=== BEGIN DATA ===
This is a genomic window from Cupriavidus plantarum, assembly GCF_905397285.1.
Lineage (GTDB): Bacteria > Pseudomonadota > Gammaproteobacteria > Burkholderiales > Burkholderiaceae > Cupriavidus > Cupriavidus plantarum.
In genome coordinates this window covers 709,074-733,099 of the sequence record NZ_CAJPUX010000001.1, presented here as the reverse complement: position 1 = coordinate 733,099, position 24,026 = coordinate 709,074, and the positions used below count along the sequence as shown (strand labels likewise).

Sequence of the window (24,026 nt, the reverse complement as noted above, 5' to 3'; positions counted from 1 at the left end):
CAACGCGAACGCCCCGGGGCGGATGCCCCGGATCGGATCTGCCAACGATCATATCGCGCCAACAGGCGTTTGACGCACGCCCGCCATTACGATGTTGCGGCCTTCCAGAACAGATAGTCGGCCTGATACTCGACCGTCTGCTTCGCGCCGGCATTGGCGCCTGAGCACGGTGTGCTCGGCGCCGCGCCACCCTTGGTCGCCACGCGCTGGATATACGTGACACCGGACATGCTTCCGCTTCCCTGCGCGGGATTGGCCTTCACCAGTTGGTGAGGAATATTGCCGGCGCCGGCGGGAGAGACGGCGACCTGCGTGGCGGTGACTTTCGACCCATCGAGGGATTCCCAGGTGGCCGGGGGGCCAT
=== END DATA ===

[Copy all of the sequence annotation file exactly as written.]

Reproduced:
This is a genomic window from Cupriavidus plantarum, assembly GCF_905397285.1.
Lineage (GTDB): Bacteria > Pseudomonadota > Gammaproteobacteria > Burkholderiales > Burkholderiaceae > Cupriavidus > Cupriavidus plantarum.
In genome coordinates this window covers 709,074-733,099 of the sequence record NZ_CAJPUX010000001.1, presented here as the reverse complement: position 1 = coordinate 733,099, position 24,026 = coordinate 709,074, and the positions used below count along the sequence as shown (strand labels likewise).

Sequence of the window (24,026 nt, the reverse complement as noted above, 5' to 3'; positions counted from 1 at the left end):
CAACGCGAACGCCCCGGGGCGGATGCCCCGGATCGGATCTGCCAACGATCATATCGCGCCAACAGGCGTTTGACGCACGCCCGCCATTACGATGTTGCGGCCTTCCAGAACAGATAGTCGGCCTGATACTCGACCGTCTGCTTCGCGCCGGCATTGGCGCCTGAGCACGGTGTGCTCGGCGCCGCGCCACCCTTGGTCGCCACGCGCTGGATATACGTGACACCGGACATGCTTCCGCTTCCCTGCGCGGGATTGGCCTTCACCAGTTGGTGAGGAATATTGCCGGCGCCGGCGGGAGAGACGGCGACCTGCGTGGCGGTGACTTTCGACCCATCGAGGGATTCCCAGGTGGCCGGGGGGCCAT